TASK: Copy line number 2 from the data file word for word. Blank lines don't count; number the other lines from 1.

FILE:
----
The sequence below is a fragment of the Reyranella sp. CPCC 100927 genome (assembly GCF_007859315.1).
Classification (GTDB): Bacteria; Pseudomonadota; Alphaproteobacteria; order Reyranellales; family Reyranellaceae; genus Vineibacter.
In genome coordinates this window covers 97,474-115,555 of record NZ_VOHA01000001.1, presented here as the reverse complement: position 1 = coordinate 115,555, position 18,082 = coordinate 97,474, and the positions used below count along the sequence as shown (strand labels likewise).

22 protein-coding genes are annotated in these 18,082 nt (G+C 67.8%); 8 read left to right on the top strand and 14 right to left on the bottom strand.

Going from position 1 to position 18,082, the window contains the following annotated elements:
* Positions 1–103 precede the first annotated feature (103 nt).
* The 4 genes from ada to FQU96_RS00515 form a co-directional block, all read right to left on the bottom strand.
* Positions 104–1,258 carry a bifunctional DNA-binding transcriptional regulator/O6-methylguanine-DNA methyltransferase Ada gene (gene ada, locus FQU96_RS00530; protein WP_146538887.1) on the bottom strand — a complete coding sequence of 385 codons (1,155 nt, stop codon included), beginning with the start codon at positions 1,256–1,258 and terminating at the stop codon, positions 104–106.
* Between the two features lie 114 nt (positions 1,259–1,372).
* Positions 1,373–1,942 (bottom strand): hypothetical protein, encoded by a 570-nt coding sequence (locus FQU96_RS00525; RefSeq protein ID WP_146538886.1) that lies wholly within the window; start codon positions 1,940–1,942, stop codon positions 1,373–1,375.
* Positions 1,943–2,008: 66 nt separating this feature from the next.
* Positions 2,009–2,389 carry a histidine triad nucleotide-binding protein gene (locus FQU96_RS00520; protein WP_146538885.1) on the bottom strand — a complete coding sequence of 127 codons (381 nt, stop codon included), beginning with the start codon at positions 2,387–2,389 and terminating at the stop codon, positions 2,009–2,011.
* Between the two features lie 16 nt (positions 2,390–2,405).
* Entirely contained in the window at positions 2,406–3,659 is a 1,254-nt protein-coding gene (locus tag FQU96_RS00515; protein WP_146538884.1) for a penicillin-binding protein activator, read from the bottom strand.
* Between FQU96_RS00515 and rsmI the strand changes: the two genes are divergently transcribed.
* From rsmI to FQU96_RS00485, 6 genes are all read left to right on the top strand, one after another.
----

Classification (GTDB): Bacteria; Pseudomonadota; Alphaproteobacteria; order Reyranellales; family Reyranellaceae; genus Vineibacter.